I must have spent several days trying to come up with a way to make the collar look like the Battenburg lace she drew. I'd purchased no less than twelve different kinds of laces to see if one would work here, another there. Several examples of Cluny, Tulle, Swiss, English, and Swiss beading in various sizes and patterns were strewn across my table for hours at a time.
I tried cutting out pieces, sewing them together, gluing them together, using snippets of this one, bits of another. Anyone who has a good selection of laces knows that regardless of scalloped edges, and floral or vine designs, they all come in a length by the yard. Some come with a nice little thread that you can pull for gathering. Others you can gather by machine or hand. Trying to simulate a 3" curved Battenburg lace collar out of any the existing laces proved problematic at the very least. I finally had to think outside the box, or give up. And, I seldom give up.
What I ended up using for the collar, was a simple Cluny lace, and this would be the same lace that edges the bottom of the pinafore. I was a little disappointed in having to concede to this option, however the Cluny made a pretty collar for the dress in the end. The collar is attached to the dress and trimmed in a bias edging at the neckline. Two roses were carefully clipped from a piece of embroidered lace tulle for the collar's points. These were then sewn onto the Cluny lace.
The sleeve ends were next. I'm not entirely certain I did them to spec, but I achieved the results I wanted by turning the bottom edges up twice and stitching them down, after turning the long edge in to make a finished edge where the ribbon comes out. I inserted the ribbon through before stitching up the length of the sleeve. It worked. The dress's bodice is lined, as well as the skirt, which is pretty standard practice for how I make these garments. I like this better since you don't see hem stitches.
The bodice for the pinafore has four pin tucks, the top two a little higher spaced than the bottom two, and a length of Swiss beading lace runs down the center to the curved and pointed detail. A bit of lace runs along the top of the bodice. The straps are actually lengths of lace sewn onto the side of the bodice, and I made them part of the dress by sewing the ends to the back edge under the collar. If this sounds unusual, remember that I'm attempting to copy an illustration rather than sew a proposed pattern for an apron.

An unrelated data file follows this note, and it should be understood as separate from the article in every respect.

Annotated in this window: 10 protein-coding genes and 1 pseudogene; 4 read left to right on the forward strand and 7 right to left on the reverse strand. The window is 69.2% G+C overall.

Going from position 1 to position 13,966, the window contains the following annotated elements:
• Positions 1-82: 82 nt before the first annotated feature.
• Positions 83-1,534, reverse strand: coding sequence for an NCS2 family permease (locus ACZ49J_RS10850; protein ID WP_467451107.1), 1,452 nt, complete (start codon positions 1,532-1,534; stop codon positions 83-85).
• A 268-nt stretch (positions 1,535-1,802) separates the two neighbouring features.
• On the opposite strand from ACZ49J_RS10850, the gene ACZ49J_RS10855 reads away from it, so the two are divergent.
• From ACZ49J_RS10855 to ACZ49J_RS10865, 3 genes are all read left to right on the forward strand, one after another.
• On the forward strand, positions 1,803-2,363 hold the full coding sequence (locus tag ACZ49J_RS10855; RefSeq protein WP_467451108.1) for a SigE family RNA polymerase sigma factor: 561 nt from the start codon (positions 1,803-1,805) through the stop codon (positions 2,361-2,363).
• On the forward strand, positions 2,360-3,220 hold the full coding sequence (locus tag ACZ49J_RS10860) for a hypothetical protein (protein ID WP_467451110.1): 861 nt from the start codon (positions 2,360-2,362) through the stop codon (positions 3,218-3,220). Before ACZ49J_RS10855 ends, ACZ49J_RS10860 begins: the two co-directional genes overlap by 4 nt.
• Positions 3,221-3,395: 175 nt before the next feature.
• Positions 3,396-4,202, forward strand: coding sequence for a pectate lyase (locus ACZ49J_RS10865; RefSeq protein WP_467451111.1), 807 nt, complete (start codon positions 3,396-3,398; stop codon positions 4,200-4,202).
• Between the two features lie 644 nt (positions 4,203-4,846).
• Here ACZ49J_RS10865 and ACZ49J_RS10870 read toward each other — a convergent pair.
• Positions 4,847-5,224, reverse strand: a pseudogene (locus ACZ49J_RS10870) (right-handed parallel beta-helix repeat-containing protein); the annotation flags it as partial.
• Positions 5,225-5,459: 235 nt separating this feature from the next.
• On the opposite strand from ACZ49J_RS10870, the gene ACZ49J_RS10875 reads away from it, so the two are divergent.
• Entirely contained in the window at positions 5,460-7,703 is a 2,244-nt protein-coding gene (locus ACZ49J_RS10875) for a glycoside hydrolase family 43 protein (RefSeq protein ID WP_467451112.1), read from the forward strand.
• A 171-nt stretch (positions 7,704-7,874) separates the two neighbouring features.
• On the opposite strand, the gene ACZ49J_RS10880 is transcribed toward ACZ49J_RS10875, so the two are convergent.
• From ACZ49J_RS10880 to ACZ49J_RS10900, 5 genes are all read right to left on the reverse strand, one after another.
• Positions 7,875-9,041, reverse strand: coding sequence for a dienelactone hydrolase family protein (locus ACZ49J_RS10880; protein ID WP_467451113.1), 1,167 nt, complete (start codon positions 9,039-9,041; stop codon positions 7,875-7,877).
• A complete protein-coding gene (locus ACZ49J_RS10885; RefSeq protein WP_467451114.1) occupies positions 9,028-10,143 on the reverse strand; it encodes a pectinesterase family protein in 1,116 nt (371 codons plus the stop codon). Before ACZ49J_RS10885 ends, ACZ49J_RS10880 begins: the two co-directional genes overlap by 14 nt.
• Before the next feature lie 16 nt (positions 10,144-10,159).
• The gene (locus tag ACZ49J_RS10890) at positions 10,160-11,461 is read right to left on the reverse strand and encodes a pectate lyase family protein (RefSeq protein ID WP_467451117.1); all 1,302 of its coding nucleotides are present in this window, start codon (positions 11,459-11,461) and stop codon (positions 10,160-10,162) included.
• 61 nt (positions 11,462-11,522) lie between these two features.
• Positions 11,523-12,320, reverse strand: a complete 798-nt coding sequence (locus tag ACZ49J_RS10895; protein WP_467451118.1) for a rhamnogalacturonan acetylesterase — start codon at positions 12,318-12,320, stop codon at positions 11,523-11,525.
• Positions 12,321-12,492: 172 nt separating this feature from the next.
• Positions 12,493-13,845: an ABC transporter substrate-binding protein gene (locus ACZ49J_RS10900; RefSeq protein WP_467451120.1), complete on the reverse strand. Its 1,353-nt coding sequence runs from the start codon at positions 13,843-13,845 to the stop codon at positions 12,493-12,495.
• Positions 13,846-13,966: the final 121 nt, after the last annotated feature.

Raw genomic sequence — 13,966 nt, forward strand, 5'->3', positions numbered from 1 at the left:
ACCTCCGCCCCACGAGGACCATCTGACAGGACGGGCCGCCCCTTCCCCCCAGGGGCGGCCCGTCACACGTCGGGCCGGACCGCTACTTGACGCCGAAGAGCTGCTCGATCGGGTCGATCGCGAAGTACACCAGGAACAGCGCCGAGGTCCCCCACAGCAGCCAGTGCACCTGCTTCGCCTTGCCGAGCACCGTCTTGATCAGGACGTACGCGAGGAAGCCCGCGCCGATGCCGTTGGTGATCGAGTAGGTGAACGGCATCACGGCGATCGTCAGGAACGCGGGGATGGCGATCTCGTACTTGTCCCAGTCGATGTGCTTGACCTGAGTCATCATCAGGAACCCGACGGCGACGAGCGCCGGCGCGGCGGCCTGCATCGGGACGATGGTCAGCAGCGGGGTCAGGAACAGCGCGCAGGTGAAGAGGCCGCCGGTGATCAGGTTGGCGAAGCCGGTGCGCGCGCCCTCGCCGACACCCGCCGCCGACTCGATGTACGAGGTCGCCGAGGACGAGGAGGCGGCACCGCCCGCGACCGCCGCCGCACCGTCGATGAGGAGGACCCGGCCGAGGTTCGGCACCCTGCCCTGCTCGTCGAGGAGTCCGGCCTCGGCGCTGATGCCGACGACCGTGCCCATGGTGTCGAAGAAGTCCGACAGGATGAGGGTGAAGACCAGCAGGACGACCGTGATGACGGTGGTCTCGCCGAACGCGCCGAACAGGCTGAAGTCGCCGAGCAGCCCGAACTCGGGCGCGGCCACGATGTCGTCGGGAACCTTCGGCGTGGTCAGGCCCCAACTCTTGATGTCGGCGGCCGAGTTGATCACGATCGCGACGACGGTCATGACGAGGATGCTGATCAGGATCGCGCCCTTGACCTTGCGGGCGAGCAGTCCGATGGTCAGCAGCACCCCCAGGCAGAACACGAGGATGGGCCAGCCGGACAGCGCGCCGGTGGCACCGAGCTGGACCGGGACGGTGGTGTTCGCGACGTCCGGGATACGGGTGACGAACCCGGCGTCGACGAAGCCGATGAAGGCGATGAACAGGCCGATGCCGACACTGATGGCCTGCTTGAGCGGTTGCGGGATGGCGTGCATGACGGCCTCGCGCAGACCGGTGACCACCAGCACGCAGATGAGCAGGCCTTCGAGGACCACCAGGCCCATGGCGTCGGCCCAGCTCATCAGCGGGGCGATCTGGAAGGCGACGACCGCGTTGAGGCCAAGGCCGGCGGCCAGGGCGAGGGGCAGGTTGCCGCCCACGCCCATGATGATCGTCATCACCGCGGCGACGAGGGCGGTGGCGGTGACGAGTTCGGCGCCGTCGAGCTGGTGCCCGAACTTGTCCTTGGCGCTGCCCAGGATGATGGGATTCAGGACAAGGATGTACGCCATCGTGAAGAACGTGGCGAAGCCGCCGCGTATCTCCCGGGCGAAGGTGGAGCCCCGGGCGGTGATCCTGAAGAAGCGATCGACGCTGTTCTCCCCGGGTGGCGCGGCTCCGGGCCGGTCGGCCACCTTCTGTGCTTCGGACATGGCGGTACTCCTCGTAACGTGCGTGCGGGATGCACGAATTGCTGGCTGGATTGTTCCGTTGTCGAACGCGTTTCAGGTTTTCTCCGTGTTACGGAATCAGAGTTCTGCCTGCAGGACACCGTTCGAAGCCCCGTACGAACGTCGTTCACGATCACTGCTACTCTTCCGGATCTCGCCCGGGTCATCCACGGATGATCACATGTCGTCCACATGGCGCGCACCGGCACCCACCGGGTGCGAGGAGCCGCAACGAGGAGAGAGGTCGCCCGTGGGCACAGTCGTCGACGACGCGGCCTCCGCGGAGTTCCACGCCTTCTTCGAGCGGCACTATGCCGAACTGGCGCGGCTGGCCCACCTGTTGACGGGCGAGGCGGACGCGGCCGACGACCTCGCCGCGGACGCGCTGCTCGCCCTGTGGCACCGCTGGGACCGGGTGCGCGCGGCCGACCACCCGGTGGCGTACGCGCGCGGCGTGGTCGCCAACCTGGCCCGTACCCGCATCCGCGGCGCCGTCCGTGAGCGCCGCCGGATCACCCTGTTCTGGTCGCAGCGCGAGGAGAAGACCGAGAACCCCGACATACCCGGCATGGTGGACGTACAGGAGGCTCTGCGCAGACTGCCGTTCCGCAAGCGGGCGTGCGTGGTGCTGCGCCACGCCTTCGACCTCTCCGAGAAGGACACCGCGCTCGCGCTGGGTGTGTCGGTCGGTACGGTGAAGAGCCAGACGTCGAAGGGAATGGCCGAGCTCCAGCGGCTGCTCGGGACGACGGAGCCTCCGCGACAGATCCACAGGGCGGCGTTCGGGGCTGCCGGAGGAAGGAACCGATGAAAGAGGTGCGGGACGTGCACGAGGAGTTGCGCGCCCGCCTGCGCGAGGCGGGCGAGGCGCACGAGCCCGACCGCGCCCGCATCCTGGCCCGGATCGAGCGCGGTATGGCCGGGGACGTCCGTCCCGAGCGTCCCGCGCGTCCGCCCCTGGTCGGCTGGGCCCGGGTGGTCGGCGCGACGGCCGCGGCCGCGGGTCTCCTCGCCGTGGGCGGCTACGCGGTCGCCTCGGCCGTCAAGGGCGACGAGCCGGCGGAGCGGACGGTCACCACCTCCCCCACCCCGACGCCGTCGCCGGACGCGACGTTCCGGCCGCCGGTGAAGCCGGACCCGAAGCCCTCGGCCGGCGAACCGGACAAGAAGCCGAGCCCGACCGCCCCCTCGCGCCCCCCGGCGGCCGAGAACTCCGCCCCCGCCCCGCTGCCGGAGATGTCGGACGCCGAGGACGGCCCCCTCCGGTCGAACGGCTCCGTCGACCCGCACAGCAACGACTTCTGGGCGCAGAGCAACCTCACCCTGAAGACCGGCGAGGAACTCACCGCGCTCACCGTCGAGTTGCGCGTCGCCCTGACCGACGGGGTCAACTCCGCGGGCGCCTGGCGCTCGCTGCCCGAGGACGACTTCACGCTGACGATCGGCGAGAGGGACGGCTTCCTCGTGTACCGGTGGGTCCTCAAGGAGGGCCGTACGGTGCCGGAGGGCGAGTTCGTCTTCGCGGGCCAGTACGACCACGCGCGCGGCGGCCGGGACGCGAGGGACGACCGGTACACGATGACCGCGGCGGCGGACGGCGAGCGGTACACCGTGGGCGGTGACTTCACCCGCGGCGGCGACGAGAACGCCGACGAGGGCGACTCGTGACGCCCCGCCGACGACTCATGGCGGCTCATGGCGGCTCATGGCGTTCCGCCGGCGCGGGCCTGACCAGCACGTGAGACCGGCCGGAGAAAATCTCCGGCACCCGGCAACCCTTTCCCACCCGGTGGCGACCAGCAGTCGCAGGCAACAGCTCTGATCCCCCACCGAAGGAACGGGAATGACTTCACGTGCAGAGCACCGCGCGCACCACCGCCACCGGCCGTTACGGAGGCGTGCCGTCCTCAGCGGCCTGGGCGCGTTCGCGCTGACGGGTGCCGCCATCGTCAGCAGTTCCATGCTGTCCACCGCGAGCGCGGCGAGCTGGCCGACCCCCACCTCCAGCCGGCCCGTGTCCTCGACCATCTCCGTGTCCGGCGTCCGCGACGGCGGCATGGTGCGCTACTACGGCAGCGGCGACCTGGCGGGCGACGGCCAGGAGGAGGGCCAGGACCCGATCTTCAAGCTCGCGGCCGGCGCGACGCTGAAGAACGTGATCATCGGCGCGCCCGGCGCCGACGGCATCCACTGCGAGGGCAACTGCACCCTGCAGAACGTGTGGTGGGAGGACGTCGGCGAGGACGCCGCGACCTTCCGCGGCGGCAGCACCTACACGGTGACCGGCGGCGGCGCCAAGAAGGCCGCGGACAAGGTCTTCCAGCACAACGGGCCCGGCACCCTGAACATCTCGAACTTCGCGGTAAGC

The skirted part of the pinafore is two aprons. One is rounded and layers over the rectangle. Both were trimmed with the Cluny lace. The sides of the bottom apron piece is edged in yet another lace with little points. Lace, lace, and more lace. Her stockings are grey and white stripes as Sue's Alice wears.
Patty did a phenomenal job on the "croquet set". The woman is brilliant when it comes to needle felting critters, and I couldn't be happier with them. This month I will begin learning the craft. I've been promising myself to do this, and keep getting sidetracked. Why? Because its a learning curve, and something entirely different from sewing.
Finally, there's Alice's brooch. A pretty little cameo brooch. I was lucky to find two black and white cameos on Ebay, which were to be used for earrings I think. I used a clipped out piece of embroidery from some Swiss lace to set the cameo on, and a black felted wool base. You can purchase these itty bitty round magnets for doll jewelry now. You glue one to the brooch, and use the other to fasten it from beneath the garment. The magnets have a strong pull, and are wonderful to use. I discovered these as Jason Wu uses them for Fashion Royalty jewelry.
Just last night when I was thinking I was done, I took one last look at Sue's illustration and realized I'd not paid note to the braided hair band and loopy blue ribbon. I've never created a hair piece before, but this wasn't too difficult. It meant sacrificing a blonde human hair wig, but it was worth it. The ribbon took a couple of tries since I've never made one like this before, but once I figured it out, it wasn't difficult. Its made similarly to the kind of bows you attach to gifts.